AREN'T YOU curious how writers write? I
waste spend my time online reading about my favorite novelists' habits, my curiosity comparable to the old wives' fascination with Sunday showbiz gossip. My favorite haunts are the Paris Review interviews, Writers at Work, among other random websites. The conclusion I've come to is that each writer has different preferences. Some type everything directly in the computer, others use the ancient typewriter, and some like to write on paper.
James Salter liked to write on paper.
Two years ago I read James Salter's A Sport and a Pastime, a novel about an American who visits France and falls in love with a French woman whom he deserts in the end. I enjoyed James Salter's prose. His sentences were short and evocative—an easy read altogether, and just about the right way to enjoy my summer afternoons.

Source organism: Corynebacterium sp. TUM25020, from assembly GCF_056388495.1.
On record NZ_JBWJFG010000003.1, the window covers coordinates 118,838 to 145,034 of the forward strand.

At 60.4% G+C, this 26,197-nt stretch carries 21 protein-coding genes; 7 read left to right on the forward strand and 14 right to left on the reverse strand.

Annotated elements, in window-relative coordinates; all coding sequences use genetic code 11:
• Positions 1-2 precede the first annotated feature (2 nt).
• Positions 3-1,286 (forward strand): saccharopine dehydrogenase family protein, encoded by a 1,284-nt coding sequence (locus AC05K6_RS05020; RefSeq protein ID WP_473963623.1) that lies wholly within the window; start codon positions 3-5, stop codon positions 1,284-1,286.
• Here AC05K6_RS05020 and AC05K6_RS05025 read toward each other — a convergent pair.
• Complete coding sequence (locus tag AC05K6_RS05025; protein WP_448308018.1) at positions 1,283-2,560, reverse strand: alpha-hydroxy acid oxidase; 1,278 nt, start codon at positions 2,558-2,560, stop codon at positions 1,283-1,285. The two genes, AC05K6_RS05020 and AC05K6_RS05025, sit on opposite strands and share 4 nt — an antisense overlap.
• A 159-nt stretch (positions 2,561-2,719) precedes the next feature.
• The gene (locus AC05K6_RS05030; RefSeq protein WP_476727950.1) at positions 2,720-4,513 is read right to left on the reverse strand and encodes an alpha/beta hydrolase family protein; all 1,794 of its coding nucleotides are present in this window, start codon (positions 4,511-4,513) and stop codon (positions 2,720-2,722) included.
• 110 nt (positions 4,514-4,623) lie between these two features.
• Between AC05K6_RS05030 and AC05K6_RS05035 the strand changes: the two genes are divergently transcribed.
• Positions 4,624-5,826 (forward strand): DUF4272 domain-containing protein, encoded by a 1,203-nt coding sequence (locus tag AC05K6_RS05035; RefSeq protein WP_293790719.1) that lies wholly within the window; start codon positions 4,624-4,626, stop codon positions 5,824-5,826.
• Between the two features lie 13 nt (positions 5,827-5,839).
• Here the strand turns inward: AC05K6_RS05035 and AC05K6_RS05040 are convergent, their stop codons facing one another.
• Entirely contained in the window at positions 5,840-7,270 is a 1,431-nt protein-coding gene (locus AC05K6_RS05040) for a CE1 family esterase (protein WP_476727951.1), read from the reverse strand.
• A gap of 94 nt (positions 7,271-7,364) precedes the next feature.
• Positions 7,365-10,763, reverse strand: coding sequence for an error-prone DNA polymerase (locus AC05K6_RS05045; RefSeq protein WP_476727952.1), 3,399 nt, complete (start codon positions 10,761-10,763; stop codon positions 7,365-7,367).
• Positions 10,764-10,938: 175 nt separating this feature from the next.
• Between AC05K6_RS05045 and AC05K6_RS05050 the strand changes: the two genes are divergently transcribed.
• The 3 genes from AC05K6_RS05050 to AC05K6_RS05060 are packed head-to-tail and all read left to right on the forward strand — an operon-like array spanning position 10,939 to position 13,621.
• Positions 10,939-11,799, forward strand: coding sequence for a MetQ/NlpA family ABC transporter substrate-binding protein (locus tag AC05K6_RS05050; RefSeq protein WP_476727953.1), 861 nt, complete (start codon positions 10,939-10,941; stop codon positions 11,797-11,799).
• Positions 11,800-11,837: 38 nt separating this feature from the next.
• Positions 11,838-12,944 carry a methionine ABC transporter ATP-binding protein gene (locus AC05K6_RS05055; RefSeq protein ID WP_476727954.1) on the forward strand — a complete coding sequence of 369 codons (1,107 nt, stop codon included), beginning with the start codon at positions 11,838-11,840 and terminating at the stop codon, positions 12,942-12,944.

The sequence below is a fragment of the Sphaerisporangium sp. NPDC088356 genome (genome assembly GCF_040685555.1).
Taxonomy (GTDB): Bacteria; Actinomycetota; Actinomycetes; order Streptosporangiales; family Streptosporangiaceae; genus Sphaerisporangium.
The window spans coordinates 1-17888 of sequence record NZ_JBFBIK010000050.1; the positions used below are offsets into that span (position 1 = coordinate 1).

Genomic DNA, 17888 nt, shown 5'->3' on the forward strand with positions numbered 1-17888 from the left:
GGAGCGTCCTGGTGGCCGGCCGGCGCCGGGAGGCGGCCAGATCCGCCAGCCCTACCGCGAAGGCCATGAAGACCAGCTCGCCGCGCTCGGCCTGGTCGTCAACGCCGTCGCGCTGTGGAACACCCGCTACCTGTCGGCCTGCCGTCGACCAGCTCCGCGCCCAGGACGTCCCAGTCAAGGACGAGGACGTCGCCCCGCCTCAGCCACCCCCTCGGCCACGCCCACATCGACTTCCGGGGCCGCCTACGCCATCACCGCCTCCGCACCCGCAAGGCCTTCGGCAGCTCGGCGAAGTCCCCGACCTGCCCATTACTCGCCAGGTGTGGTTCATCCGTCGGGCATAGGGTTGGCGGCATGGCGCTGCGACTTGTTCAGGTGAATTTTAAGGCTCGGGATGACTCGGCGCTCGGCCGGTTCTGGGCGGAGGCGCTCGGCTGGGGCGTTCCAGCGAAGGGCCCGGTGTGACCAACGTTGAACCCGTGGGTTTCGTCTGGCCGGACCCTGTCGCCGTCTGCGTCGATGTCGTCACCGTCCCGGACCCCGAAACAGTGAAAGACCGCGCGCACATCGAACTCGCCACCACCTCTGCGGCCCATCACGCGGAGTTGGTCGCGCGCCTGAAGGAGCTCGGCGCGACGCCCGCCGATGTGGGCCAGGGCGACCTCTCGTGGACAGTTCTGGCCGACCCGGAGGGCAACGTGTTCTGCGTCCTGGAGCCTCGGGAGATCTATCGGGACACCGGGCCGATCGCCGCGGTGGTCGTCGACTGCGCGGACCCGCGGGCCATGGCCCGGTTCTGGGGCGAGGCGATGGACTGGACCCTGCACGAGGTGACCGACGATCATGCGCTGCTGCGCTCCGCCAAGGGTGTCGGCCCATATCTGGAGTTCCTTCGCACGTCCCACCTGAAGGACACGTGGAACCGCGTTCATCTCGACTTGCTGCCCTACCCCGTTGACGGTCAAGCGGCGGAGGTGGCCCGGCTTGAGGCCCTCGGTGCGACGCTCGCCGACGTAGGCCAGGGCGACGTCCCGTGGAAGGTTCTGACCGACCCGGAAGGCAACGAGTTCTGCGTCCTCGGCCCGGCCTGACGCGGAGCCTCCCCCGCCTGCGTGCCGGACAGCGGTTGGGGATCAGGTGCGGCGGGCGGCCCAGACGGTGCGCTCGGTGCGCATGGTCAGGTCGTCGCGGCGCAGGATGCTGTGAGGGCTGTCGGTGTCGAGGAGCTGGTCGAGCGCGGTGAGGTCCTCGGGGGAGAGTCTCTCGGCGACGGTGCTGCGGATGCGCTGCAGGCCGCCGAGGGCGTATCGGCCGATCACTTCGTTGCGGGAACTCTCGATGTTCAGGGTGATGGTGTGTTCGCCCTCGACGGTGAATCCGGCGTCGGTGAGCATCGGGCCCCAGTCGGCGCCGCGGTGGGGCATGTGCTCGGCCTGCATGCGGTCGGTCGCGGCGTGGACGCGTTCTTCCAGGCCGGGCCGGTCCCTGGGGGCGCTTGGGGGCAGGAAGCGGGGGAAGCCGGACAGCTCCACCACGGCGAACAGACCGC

Photographs of James Salter's notebooks are featured in the The Daily Beast website.
He has a neat handwriting. He likes writing in cursive. He uses ordinary ballpoint pens. He likes ruled notebooks.
My favorite paragraph in A Sport and a Pastime appears at the notebook's right lower quadrant below.
I am awake before dawn, 0545, the bells striking three times, far off and then a moment later very near. The most devout moments of my life have been spent in bed at night listening to those bells. They flood over me, drawing me out of myself. I know where I am suddenly: part of this town and happy. I lean out of the window and am washed by the cool air, air it seems no one has yet breathed . . . And then the pure, melancholy, first blue of morning begins. The air one can bathe in. The electric shriek of a train. Heels on the sidewalk. The first birds. I cannot sleep.
Visit The Daily Beast for more photos.
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